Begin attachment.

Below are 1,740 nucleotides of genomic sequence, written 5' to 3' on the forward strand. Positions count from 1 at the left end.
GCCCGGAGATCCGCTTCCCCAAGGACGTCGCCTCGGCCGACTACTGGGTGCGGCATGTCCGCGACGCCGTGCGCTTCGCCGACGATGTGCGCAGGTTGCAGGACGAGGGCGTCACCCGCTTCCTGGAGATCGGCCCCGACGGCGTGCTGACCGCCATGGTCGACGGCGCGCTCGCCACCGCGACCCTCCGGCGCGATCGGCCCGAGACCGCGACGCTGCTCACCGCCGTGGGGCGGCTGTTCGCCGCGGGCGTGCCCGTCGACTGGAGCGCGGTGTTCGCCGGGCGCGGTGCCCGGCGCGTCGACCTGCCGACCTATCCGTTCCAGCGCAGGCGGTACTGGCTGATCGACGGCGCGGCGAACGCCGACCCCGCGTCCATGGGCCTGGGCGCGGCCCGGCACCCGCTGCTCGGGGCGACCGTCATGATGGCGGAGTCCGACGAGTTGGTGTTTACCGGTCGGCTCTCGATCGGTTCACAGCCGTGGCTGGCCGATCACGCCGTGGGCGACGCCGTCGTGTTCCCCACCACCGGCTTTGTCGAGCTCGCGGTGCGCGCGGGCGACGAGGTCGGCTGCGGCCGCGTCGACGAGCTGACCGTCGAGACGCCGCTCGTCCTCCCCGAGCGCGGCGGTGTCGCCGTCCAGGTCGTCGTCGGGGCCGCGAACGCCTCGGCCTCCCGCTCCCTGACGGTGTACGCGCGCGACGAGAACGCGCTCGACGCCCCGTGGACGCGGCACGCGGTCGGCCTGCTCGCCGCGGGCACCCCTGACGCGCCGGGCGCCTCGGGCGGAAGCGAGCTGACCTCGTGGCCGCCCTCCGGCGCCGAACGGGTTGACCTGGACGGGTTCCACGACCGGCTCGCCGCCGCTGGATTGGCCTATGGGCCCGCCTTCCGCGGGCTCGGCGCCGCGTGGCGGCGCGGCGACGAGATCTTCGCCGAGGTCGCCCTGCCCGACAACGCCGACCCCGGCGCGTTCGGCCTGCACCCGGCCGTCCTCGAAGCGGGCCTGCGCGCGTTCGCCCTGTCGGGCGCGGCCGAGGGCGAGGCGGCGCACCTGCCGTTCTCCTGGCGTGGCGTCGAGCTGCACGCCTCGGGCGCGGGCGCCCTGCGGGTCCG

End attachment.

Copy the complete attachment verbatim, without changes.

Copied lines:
Below are 1,740 nucleotides of genomic sequence, written 5' to 3' on the forward strand. Positions count from 1 at the left end.
GCCCGGAGATCCGCTTCCCCAAGGACGTCGCCTCGGCCGACTACTGGGTGCGGCATGTCCGCGACGCCGTGCGCTTCGCCGACGATGTGCGCAGGTTGCAGGACGAGGGCGTCACCCGCTTCCTGGAGATCGGCCCCGACGGCGTGCTGACCGCCATGGTCGACGGCGCGCTCGCCACCGCGACCCTCCGGCGCGATCGGCCCGAGACCGCGACGCTGCTCACCGCCGTGGGGCGGCTGTTCGCCGCGGGCGTGCCCGTCGACTGGAGCGCGGTGTTCGCCGGGCGCGGTGCCCGGCGCGTCGACCTGCCGACCTATCCGTTCCAGCGCAGGCGGTACTGGCTGATCGACGGCGCGGCGAACGCCGACCCCGCGTCCATGGGCCTGGGCGCGGCCCGGCACCCGCTGCTCGGGGCGACCGTCATGATGGCGGAGTCCGACGAGTTGGTGTTTACCGGTCGGCTCTCGATCGGTTCACAGCCGTGGCTGGCCGATCACGCCGTGGGCGACGCCGTCGTGTTCCCCACCACCGGCTTTGTCGAGCTCGCGGTGCGCGCGGGCGACGAGGTCGGCTGCGGCCGCGTCGACGAGCTGACCGTCGAGACGCCGCTCGTCCTCCCCGAGCGCGGCGGTGTCGCCGTCCAGGTCGTCGTCGGGGCCGCGAACGCCTCGGCCTCCCGCTCCCTGACGGTGTACGCGCGCGACGAGAACGCGCTCGACGCCCCGTGGACGCGGCACGCGGTCGGCCTGCTCGCCGCGGGCACCCCTGACGCGCCGGGCGCCTCGGGCGGAAGCGAGCTGACCTCGTGGCCGCCCTCCGGCGCCGAACGGGTTGACCTGGACGGGTTCCACGACCGGCTCGCCGCCGCTGGATTGGCCTATGGGCCCGCCTTCCGCGGGCTCGGCGCCGCGTGGCGGCGCGGCGACGAGATCTTCGCCGAGGTCGCCCTGCCCGACAACGCCGACCCCGGCGCGTTCGGCCTGCACCCGGCCGTCCTCGAAGCGGGCCTGCGCGCGTTCGCCCTGTCGGGCGCGGCCGAGGGCGAGGCGGCGCACCTGCCGTTCTCCTGGCGTGGCGTCGAGCTGCACGCCTCGGGCGCGGGCGCCCTGCGGGTCCG